When you think of the American South, sustainability and environmental protection initiatives may not be the first thought that comes to mind.

Maybe it’s front porches, sweet tea and sweltering summers. We’ve still got all that, but in Chattanooga we’re working together to make strides in solar energy, green transportation, preserving the natural resources that make our region stellar for getting outdoors, and much more.

Let’s take a new look at sustainability in the South.

During the 1960s and '70s, many people thought of Chattanooga as foggy with pollution — certainly not green, either literally or figuratively. In 1969, the Federal Air Quality Report dubbed Chattanooga the dirtiest U.S. city.

That same year, the Chattanooga City Council enacted an air pollution control ordinance to set new air quality targets and regulate emissions. Area businesses spent $40 million to ensure the city reached air quality targets by 1972. Spoiler alert: as a city, we pulled it off. The Environmental Protection Agency began using Chattanooga’s approach as a national model

Over many decades, reinventing our future has become part of Chattanooga’s DNA. Our city offers a case study for what it takes to become a city dedicated to sustainability.

Some areas traditionally heavy in manufacturing have not been leaders when it comes to climate change and shifting to renewable energy, but our environmental impact is no longer something we can ignore. In Chattanooga, a critical mass of local business willpower, national expertise and funding, local policy shifts, scalable tech solutions and nonprofit involvement brought our city from “the dirtiest” in 1969 to being twice voted Outside magazine’s Best Town Ever.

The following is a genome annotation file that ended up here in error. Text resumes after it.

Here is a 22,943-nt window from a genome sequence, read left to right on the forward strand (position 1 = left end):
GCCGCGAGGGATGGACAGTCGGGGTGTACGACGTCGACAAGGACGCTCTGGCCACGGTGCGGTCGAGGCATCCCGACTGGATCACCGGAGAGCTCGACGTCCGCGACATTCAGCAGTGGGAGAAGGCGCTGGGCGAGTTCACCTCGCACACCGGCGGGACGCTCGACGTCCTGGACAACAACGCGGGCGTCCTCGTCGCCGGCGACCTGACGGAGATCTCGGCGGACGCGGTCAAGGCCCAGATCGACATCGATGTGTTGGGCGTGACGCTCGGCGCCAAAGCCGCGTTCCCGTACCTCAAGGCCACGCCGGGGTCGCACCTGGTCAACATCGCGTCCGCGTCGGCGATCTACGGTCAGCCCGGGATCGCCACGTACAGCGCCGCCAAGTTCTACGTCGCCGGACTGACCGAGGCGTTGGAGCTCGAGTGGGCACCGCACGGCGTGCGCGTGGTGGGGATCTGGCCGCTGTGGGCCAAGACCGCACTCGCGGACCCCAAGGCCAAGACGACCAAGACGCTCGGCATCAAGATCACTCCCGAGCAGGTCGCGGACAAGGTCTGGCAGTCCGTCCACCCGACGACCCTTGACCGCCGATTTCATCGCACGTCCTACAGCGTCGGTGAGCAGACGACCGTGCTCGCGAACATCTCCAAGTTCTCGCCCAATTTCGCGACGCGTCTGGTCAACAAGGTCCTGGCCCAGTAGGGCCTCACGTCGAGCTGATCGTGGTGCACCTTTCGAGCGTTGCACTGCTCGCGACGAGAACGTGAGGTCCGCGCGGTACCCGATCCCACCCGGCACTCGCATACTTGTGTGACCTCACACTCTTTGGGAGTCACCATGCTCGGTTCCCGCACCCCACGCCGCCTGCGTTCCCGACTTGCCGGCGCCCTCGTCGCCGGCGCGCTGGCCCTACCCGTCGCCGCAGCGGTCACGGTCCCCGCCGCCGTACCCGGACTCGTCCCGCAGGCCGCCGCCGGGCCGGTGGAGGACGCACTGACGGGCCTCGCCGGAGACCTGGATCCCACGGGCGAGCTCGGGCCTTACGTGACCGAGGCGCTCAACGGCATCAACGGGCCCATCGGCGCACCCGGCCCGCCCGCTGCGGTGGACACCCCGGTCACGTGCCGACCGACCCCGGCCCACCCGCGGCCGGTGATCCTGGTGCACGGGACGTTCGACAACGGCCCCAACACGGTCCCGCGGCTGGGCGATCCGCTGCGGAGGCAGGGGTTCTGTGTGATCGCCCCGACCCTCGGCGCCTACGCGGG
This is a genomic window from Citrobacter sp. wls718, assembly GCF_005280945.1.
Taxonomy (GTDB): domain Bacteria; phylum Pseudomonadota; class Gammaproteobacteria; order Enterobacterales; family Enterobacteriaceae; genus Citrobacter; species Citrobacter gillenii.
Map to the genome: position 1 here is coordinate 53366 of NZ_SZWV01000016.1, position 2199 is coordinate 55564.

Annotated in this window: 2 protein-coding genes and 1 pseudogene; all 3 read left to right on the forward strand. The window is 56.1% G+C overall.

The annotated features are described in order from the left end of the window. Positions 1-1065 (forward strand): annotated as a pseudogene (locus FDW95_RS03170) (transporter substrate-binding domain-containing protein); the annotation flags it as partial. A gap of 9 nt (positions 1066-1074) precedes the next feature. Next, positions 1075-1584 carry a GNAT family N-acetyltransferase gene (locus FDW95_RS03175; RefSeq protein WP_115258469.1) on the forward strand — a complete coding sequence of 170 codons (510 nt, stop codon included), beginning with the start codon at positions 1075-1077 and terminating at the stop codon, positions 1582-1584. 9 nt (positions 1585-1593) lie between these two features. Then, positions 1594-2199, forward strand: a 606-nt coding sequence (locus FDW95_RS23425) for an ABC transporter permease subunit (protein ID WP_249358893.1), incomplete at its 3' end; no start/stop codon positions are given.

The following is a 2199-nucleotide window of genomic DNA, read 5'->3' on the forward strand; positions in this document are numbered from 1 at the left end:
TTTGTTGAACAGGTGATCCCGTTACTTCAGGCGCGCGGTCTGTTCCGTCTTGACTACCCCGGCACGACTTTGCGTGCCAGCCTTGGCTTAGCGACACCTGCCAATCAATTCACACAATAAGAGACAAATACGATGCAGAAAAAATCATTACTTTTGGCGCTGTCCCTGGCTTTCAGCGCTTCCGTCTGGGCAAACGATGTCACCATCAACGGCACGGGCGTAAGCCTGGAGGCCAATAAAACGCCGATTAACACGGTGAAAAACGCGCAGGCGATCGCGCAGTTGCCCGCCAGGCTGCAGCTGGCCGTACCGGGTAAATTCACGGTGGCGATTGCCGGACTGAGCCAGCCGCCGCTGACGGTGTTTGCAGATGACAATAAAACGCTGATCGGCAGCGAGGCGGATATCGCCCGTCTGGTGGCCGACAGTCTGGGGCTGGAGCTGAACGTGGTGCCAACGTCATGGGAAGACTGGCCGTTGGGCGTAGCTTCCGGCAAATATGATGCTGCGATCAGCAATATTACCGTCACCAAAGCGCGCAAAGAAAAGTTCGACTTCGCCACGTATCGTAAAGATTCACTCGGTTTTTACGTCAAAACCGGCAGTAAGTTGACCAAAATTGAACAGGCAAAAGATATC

Climate change resiliency in the South

Communities benefit from collaborating within their city and beyond as they prioritize sustainability. This year in Chattanooga, local sustainability nonprofit "green|spaces" launched an integrated community sustainability plan, and Chattanooga Mayor Andy Berke announced a regional resiliency council of mayors and commissioners in southeast Tennessee and northwest Georgia.

The goal? Making Southern cities more resilient to changing climate — including improved emergency response, disaster prevention and resiliency planning support for businesses.

In 2016, Chattanooga committed to SolSmart, a Department of Energy (DOE) program recognizing cities, counties and regional organizations for making it faster, easier and more affordable to go solar. More recently, the City of Chattanooga unveiled its first solar project for a water and wastewater treatment facility: a 10-acre solar farm to power a portion of the Moccasin Bend Wastewater Treatment Plant.

As a city, Chattanooga has cut energy use by 30 percent since 2013, achieving the greatest energy-use-intensity savings out of the 25 participants in the DOE Better Buildings challenge.

Sustainable initiatives that preserve quality of place create an avenue for economic growth and talent retention across communities.

Examples in Chattanooga include green|spaces programs like Build it Green, green|light business certification, Green and Healthy Homes and Chattanooga Green Prix.

Another nonprofit agency, Thrive Regional Partnership, ignites responsible growth in the tristate Chattanooga region, believing economic growth and environmental preservation enhance one another. 

Impressive solar growth